Education for Ministry

Training people with ordinary lives to think in extra-ordinary ways, telling our stories, knowing our roots, facing our future…

EFMLogo2Education for Ministry combines the traditional functions of fellowship group and Bible study with a method of theological reflection designed to tap into our creative, metaphorical and mythical ways of thinking, to help us make conscious connections between our faith traditions and the “post-religious” world we find ourselves in today.

A group of six to twelve participants, led by a trained mentor, meet weekly for 36 three-hour meetings in the course of a year. The course is a four-year program but participants commit to one year at a time.

  • Small Seminar groups of from 6 to 12 students
  • Trained mentor(s) and thought-provoking texts
  • Theological reflection practiced regularly
  • Prayer and worship in a Community of study

The topics covered over the four years include the Old Testament, the New Testament, Church History and Theological and Moral Choices.

Sign up!

The goal is to sign up by July 31 for the fall semester since it takes about a month to get your textbooks. We start after Labor Day at a mutually agreeable time and location. EfM costs $340 per person per year. Congregations interested in starting groups, or individuals interested in more information or locating groups in their area should contact the coordinator or one of the mentors. For more information about EFM or to enroll in a program, please contact diocesan coordinator Hawley Todd at

History of EfM

Education for Ministry is a program of theological education for lay people offered by extension from the School of Theology of the University of the South, Sewanee, Tenn. EfM originated in the mid-1970s as an extension course, based on the seminary curriculum, for lay people who needed further theological training but did not feel called to the ordained ministry.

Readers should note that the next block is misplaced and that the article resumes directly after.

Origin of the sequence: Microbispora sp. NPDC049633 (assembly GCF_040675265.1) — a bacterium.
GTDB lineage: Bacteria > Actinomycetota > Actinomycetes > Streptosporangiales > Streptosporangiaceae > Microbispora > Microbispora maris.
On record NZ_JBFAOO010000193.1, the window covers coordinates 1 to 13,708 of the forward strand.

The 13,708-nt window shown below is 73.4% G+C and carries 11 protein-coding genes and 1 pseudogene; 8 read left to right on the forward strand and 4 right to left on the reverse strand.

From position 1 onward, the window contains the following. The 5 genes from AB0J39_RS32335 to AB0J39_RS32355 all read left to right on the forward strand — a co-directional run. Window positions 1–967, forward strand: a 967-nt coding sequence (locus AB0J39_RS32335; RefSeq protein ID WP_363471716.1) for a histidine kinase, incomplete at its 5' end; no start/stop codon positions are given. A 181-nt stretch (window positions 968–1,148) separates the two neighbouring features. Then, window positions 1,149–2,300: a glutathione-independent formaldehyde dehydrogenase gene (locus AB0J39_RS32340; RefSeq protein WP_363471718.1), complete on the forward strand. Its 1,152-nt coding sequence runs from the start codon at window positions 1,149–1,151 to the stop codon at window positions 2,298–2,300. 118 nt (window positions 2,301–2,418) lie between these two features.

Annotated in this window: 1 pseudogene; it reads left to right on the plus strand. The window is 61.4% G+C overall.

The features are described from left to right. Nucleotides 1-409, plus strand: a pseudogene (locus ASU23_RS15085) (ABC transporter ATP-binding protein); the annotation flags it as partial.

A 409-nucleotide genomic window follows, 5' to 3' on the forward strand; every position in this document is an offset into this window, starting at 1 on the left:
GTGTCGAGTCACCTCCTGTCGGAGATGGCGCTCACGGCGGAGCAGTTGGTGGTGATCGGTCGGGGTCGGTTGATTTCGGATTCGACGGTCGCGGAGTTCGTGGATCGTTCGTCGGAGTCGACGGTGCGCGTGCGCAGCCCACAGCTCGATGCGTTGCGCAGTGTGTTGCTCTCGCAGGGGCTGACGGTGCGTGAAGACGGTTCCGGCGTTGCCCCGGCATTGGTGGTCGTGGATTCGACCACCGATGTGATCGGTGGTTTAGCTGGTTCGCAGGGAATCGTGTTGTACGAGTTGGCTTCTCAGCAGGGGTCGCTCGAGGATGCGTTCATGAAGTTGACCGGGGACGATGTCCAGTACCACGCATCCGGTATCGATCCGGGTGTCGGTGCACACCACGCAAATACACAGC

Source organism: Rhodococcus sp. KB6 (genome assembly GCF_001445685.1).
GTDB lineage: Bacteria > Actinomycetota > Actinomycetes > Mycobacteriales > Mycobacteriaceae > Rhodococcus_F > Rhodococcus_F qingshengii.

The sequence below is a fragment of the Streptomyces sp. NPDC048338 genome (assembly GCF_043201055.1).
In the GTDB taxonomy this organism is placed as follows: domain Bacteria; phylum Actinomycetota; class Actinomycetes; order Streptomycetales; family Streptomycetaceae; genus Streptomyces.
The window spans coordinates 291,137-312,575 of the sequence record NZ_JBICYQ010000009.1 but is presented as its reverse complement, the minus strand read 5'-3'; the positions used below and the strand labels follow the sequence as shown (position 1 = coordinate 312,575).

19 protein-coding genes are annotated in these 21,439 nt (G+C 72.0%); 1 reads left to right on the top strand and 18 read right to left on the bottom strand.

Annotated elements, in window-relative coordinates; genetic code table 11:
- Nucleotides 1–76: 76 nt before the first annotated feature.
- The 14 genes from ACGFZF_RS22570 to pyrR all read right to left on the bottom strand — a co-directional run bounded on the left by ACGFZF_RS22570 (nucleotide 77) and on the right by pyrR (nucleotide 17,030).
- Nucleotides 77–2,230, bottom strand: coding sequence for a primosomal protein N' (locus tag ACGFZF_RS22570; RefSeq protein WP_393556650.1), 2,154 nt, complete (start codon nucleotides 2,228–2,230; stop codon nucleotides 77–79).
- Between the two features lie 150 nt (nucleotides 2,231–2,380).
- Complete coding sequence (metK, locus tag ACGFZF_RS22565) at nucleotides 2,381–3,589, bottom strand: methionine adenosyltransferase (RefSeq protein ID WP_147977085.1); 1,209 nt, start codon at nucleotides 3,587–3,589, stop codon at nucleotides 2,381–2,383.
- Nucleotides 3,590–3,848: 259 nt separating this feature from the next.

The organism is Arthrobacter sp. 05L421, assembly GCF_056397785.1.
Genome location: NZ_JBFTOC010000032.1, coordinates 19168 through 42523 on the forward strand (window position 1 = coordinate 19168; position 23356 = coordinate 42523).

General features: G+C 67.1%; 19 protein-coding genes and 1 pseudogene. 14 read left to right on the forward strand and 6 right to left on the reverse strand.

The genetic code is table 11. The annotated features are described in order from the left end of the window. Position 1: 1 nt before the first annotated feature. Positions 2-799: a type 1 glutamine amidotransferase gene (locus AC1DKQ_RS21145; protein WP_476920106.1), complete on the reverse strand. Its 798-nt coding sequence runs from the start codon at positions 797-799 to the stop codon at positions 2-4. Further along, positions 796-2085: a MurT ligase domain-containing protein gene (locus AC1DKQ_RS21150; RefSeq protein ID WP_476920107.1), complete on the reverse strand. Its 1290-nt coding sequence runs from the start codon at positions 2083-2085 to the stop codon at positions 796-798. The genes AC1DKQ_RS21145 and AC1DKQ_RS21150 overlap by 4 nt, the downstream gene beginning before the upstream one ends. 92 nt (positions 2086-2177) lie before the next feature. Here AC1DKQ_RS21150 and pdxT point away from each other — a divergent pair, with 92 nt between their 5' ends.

The basic belief of the program is that by our baptismal vows all Christians are called to be ministers in and through the church. The program developers believed that lay people in the church needed more training and education than was generally available in order to carry out their ministries.

What began as a small experimental course has now become a world-wide network with over 9,000 graduates and 7,500 students enrolled. The program is offered in the local congregation, led by a mentor (lay or clergy) who is trained by the School of Theology to facilitate the seminar group. Meeting weekly for nine months of the year, over a four-year period, the student experiences readings in Scripture, Church History, and Contemporary Issues. In addition to the readings, the focus of the seminar session itself is learning and practicing various techniques of Theological Reflection whereby the student learns to experience the presence of God in his/her own life experiences, and to “own” the Scripture and Tradition in new ways by holding up the experiences of their lives against the backdrop of the Christian Tradition.

By working together on the lessons, theological reflection and regular prayer, the seminar group becomes a small Christian community which supports and encourages its members in their ministries. It becomes a safe and loving place to explore beliefs and to try out new ministries. There are no tests or papers to write, so there are no college credits offered, but the student does receive 18 Continuing Education Units per year completed. EfM has been offered in southern Ohio since the 1970s.